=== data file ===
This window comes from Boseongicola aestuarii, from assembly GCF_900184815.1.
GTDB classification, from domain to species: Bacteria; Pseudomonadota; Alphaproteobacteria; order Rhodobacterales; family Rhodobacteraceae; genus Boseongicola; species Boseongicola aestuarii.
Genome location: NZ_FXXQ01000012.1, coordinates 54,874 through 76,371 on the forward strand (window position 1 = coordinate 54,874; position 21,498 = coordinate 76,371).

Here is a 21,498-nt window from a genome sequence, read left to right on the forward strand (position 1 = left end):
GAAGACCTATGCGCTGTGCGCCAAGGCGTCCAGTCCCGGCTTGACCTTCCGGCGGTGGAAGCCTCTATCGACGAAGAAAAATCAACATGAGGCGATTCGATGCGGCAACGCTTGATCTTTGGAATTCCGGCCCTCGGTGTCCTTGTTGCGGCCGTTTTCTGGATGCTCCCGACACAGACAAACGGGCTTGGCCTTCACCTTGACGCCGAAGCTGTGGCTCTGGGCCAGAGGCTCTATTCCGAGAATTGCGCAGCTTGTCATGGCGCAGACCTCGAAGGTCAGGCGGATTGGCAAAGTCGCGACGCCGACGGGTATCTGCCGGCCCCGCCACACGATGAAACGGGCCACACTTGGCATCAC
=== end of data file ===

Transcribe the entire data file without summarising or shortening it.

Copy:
This window comes from Boseongicola aestuarii, from assembly GCF_900184815.1.
GTDB classification, from domain to species: Bacteria; Pseudomonadota; Alphaproteobacteria; order Rhodobacterales; family Rhodobacteraceae; genus Boseongicola; species Boseongicola aestuarii.
Genome location: NZ_FXXQ01000012.1, coordinates 54,874 through 76,371 on the forward strand (window position 1 = coordinate 54,874; position 21,498 = coordinate 76,371).

Here is a 21,498-nt window from a genome sequence, read left to right on the forward strand (position 1 = left end):
GAAGACCTATGCGCTGTGCGCCAAGGCGTCCAGTCCCGGCTTGACCTTCCGGCGGTGGAAGCCTCTATCGACGAAGAAAAATCAACATGAGGCGATTCGATGCGGCAACGCTTGATCTTTGGAATTCCGGCCCTCGGTGTCCTTGTTGCGGCCGTTTTCTGGATGCTCCCGACACAGACAAACGGGCTTGGCCTTCACCTTGACGCCGAAGCTGTGGCTCTGGGCCAGAGGCTCTATTCCGAGAATTGCGCAGCTTGTCATGGCGCAGACCTCGAAGGTCAGGCGGATTGGCAAAGTCGCGACGCCGACGGGTATCTGCCGGCCCCGCCACACGATGAAACGGGCCACACTTGGCATCAC